Sweet added that services should not be cut just because students are learning remotely. “In the year ahead, New York City students will need additional academic and social-emotional support to make up for the months of instructional time that have been lost to the pandemic and address the impact of isolation, fear, and loss,” Sweet said. “The budget cuts announced today would only worsen existing inequities and compound the immense challenges our schools and students are currently facing.”

While advocates are pushing to preserve programs and services, fiscal watchdog groups say de Blasio may be underestimating the economic hit the city will take and what will have to be done to mitigate it.

De Blasio projected the city will lose $7.4 billion in sales and income tax revenue this fiscal year and next. That’s $2.3 billion less than the Independent Budget Office estimated the city will lose, based on projected unemployment in a report released Wednesday.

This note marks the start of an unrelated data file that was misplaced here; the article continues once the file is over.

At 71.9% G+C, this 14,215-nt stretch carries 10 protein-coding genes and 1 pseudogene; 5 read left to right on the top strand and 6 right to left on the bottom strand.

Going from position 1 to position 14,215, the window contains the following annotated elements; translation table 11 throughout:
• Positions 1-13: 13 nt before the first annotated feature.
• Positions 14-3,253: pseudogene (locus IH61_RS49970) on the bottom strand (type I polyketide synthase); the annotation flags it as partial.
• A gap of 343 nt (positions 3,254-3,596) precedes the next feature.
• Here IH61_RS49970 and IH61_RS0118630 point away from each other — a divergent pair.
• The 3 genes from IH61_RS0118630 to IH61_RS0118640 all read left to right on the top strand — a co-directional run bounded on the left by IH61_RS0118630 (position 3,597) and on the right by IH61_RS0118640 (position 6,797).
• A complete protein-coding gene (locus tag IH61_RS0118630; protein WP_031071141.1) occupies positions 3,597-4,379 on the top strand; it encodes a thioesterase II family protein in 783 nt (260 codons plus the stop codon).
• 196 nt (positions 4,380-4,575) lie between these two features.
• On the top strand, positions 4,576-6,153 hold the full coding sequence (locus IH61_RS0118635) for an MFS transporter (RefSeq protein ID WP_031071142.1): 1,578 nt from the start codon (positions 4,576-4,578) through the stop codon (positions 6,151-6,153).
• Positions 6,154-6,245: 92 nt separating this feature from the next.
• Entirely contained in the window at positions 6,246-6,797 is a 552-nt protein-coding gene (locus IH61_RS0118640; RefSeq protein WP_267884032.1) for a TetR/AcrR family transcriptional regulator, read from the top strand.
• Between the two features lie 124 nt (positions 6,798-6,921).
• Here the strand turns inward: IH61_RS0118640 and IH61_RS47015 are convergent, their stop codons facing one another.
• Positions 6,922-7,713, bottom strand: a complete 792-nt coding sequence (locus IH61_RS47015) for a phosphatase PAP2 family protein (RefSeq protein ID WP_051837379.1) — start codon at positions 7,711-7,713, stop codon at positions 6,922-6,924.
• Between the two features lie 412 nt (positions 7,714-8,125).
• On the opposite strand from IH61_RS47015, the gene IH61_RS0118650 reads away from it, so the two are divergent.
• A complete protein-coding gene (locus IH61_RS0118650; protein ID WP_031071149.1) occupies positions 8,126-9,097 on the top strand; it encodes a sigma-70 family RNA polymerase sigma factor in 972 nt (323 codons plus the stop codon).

Andrew Rein, head of the nonpartisan Citizens Budget Commission, said it was reasonable for the city to dip into the general and capital reserves to help offset losses, especially given the depth of the crisis. He also said it's reasonable to dip into the retiree health benefits trust fund, given the fact that the city does not currently have a rainy day fund.

But he cautioned that the mayor’s current plan and hope for more federal aid was not a long-term strategy. "There should be more significant spending reductions and they should be recurring." He said the city faces a huge cliff for fiscal year 2022—a $5 billion gap, despite projecting a $4.4 billion increase in that year's city revenues.

"Despite a fiscal crisis, the budget is growing and the city workforce will grow over the plan,” Rein cautioned. “We should be able to protect New Yorkers' needs, while paring down to core services.”

In the past, the CBC has urged the city to consolidate the union welfare funds, which it says could produce $160 million in savings. Rein also believes the city could save a billion dollars by digging into retiree health care plans, and points to the massive subsidies provided to the NYC Ferry system championed by the mayor, which average more than $9 a ride.